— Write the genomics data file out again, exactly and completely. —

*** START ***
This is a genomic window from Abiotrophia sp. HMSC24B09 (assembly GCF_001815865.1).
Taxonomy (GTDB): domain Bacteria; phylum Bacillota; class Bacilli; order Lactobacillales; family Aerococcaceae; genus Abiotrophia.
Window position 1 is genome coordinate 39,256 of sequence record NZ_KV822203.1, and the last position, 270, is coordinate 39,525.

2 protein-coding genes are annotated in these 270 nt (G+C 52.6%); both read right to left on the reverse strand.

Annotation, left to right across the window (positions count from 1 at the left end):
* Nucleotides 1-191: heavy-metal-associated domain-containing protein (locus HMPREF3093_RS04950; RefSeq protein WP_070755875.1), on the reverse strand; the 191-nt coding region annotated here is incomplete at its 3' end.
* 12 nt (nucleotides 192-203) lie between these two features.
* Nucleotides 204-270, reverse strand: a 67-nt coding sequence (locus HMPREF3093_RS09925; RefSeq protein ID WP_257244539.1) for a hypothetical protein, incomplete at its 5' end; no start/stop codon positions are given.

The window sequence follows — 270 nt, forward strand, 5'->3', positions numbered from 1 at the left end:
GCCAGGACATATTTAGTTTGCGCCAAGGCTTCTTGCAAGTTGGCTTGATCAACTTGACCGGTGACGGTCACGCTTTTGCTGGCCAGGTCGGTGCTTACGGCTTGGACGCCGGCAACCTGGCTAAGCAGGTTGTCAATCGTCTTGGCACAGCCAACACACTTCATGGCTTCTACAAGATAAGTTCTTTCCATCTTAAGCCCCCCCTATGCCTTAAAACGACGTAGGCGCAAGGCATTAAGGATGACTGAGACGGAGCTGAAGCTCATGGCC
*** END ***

This is a genomic window from Abiotrophia sp. HMSC24B09 (assembly GCF_001815865.1).
Taxonomy (GTDB): domain Bacteria; phylum Bacillota; class Bacilli; order Lactobacillales; family Aerococcaceae; genus Abiotrophia.
Window position 1 is genome coordinate 39,256 of sequence record NZ_KV822203.1, and the last position, 270, is coordinate 39,525.

2 protein-coding genes are annotated in these 270 nt (G+C 52.6%); both read right to left on the reverse strand.

Annotation, left to right across the window (positions count from 1 at the left end):
* Nucleotides 1-191: heavy-metal-associated domain-containing protein (locus HMPREF3093_RS04950; RefSeq protein WP_070755875.1), on the reverse strand; the 191-nt coding region annotated here is incomplete at its 3' end.
* 12 nt (nucleotides 192-203) lie between these two features.
* Nucleotides 204-270, reverse strand: a 67-nt coding sequence (locus HMPREF3093_RS09925; RefSeq protein ID WP_257244539.1) for a hypothetical protein, incomplete at its 5' end; no start/stop codon positions are given.

The window sequence follows — 270 nt, forward strand, 5'->3', positions numbered from 1 at the left end:
GCCAGGACATATTTAGTTTGCGCCAAGGCTTCTTGCAAGTTGGCTTGATCAACTTGACCGGTGACGGTCACGCTTTTGCTGGCCAGGTCGGTGCTTACGGCTTGGACGCCGGCAACCTGGCTAAGCAGGTTGTCAATCGTCTTGGCACAGCCAACACACTTCATGGCTTCTACAAGATAAGTTCTTTCCATCTTAAGCCCCCCCTATGCCTTAAAACGACGTAGGCGCAAGGCATTAAGGATGACTGAGACGGAGCTGAAGCTCATGGCC